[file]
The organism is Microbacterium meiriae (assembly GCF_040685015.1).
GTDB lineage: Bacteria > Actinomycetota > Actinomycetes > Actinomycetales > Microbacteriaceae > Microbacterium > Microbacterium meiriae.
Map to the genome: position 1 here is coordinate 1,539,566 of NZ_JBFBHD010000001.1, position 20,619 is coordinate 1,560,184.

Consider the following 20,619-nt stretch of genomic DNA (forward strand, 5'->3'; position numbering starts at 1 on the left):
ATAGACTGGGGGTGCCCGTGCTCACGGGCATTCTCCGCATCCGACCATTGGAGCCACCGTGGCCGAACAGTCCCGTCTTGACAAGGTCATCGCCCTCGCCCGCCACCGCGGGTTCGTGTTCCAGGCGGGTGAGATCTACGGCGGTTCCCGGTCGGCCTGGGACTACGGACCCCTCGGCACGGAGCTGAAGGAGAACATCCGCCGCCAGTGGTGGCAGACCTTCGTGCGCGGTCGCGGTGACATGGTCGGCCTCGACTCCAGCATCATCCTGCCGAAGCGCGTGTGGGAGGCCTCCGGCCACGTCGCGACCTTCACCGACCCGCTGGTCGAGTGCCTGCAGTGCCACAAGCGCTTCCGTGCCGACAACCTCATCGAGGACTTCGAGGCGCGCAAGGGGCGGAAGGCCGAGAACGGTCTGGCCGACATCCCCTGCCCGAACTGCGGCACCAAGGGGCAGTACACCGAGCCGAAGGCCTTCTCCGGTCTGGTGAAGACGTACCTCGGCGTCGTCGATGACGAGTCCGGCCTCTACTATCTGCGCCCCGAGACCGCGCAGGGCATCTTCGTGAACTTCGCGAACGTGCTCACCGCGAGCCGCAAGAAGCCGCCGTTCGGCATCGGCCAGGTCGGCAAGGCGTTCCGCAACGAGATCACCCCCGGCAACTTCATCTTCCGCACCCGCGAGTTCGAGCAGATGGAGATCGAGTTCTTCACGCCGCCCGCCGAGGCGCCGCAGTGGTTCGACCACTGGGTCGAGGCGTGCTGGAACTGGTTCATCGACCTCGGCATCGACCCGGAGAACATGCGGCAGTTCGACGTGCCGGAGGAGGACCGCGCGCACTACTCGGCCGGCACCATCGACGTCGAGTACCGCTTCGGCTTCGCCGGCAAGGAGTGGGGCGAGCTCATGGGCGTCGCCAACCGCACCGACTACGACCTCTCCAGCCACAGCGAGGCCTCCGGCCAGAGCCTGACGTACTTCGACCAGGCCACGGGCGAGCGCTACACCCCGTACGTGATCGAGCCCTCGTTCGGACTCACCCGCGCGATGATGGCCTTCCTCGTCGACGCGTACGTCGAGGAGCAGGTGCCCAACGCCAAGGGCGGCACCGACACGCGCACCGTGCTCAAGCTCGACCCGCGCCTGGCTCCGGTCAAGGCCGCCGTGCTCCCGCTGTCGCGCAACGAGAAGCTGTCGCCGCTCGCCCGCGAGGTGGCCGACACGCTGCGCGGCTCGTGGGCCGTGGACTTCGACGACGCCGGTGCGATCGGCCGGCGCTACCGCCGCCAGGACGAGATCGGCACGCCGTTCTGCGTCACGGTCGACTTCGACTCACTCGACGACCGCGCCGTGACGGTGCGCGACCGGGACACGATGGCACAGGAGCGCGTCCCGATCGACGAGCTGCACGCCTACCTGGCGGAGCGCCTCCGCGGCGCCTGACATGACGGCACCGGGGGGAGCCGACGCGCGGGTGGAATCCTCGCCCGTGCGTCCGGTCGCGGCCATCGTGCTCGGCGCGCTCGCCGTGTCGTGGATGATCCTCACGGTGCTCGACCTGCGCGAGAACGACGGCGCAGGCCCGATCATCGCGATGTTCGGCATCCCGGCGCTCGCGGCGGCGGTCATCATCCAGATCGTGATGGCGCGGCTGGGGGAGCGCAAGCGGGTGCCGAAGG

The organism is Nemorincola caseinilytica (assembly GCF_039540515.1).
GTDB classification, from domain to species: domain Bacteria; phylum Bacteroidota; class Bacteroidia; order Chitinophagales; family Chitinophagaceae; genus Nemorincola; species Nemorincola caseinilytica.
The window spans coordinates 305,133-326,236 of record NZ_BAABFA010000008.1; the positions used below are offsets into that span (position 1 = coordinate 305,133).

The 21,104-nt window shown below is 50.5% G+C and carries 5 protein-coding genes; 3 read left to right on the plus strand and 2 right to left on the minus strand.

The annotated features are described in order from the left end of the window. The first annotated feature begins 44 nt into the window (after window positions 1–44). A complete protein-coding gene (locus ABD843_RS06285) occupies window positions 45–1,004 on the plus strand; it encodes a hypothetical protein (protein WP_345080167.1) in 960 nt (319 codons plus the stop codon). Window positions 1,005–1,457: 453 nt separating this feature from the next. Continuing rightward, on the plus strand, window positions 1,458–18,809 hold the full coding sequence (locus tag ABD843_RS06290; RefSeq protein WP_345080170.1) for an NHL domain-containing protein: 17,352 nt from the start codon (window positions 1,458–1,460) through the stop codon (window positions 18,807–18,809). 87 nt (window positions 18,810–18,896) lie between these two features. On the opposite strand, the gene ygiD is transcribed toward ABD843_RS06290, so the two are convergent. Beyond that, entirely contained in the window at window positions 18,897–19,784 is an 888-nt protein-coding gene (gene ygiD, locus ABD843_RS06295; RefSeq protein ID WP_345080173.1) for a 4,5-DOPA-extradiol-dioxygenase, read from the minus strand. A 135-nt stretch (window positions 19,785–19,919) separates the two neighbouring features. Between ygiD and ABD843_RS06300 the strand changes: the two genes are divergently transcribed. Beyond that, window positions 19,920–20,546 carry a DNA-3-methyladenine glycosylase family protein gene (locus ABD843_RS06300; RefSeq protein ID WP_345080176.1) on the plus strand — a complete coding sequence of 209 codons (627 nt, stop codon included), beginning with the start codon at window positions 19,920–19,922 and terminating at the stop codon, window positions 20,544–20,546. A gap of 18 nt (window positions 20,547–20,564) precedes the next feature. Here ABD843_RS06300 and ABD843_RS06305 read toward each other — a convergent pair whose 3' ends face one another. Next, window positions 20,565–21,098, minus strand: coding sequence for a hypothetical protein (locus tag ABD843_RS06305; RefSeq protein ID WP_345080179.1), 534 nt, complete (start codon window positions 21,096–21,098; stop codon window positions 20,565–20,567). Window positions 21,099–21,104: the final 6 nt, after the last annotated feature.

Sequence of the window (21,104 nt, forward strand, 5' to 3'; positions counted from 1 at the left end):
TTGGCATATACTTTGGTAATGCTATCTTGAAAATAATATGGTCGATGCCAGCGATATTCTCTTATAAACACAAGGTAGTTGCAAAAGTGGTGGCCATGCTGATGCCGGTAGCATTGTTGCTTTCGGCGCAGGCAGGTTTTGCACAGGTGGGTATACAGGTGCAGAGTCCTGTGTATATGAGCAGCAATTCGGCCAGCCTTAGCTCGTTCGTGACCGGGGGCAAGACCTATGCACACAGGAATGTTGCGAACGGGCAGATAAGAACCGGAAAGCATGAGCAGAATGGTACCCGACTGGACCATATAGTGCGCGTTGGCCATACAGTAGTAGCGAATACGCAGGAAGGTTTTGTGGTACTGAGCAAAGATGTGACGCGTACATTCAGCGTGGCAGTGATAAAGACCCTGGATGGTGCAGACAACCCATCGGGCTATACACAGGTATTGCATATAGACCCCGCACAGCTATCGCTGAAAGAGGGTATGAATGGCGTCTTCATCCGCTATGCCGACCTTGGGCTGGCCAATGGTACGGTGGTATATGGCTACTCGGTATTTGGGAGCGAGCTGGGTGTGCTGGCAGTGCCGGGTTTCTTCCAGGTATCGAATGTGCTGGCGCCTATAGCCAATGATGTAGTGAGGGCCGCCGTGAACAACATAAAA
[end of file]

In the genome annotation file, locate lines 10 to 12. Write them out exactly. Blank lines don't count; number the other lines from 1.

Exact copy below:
The annotated features are described in order from the left end of the window. The first annotated feature begins 44 nt into the window (after window positions 1–44). A complete protein-coding gene (locus ABD843_RS06285) occupies window positions 45–1,004 on the plus strand; it encodes a hypothetical protein (protein WP_345080167.1) in 960 nt (319 codons plus the stop codon). Window positions 1,005–1,457: 453 nt separating this feature from the next. Continuing rightward, on the plus strand, window positions 1,458–18,809 hold the full coding sequence (locus tag ABD843_RS06290; RefSeq protein WP_345080170.1) for an NHL domain-containing protein: 17,352 nt from the start codon (window positions 1,458–1,460) through the stop codon (window positions 18,807–18,809). 87 nt (window positions 18,810–18,896) lie between these two features. On the opposite strand, the gene ygiD is transcribed toward ABD843_RS06290, so the two are convergent. Beyond that, entirely contained in the window at window positions 18,897–19,784 is an 888-nt protein-coding gene (gene ygiD, locus ABD843_RS06295; RefSeq protein ID WP_345080173.1) for a 4,5-DOPA-extradiol-dioxygenase, read from the minus strand. A 135-nt stretch (window positions 19,785–19,919) separates the two neighbouring features. Between ygiD and ABD843_RS06300 the strand changes: the two genes are divergently transcribed. Beyond that, window positions 19,920–20,546 carry a DNA-3-methyladenine glycosylase family protein gene (locus ABD843_RS06300; RefSeq protein ID WP_345080176.1) on the plus strand — a complete coding sequence of 209 codons (627 nt, stop codon included), beginning with the start codon at window positions 19,920–19,922 and terminating at the stop codon, window positions 20,544–20,546. A gap of 18 nt (window positions 20,547–20,564) precedes the next feature. Here ABD843_RS06300 and ABD843_RS06305 read toward each other — a convergent pair whose 3' ends face one another. Next, window positions 20,565–21,098, minus strand: coding sequence for a hypothetical protein (locus tag ABD843_RS06305; RefSeq protein ID WP_345080179.1), 534 nt, complete (start codon window positions 21,096–21,098; stop codon window positions 20,565–20,567). Window positions 21,099–21,104: the final 6 nt, after the last annotated feature.

Sequence of the window (21,104 nt, forward strand, 5' to 3'; positions counted from 1 at the left end):
TTGGCATATACTTTGGTAATGCTATCTTGAAAATAATATGGTCGATGCCAGCGATATTCTCTTATAAACACAAGGTAGTTGCAAAAGTGGTGGCCATGCTGATGCCGGTAGCATTGTTGCTTTCGGCGCAGGCAGGTTTTGCACAGGTGGGTATACAGGTGCAGAGTCCTGTGTATATGAGCAGCAATTCGGCCAGCCTTAGCTCGTTCGTGACCGGGGGCAAGACCTATGCACACAGGAATGTTGCGAACGGGCAGATAAGAACCGGAAAGCATGAGCAGAATGGTACCCGACTGGACCATATAGTGCGCGTTGGCCATACAGTAGTAGCGAATACGCAGGAAGGTTTTGTGGTACTGAGCAAAGATGTGACGCGTACATTCAGCGTGGCAGTGATAAAGACCCTGGATGGTGCAGACAACCCATCGGGCTATACACAGGTATTGCATATAGACCCCGCACAGCTATCGCTGAAAGAGGGTATGAATGGCGTCTTCATCCGCTATGCCGACCTTGGGCTGGCCAATGGTACGGTGGTATATGGCTACTCGGTATTTGGGAGCGAGCTGGGTGTGCTGGCAGTGCCGGGTTTCTTCCAGGTATCGAATGTGCTGGCGCCTATAGCCAATGATGTAGTGAGGGCCGCCGTGAACAACATAAAA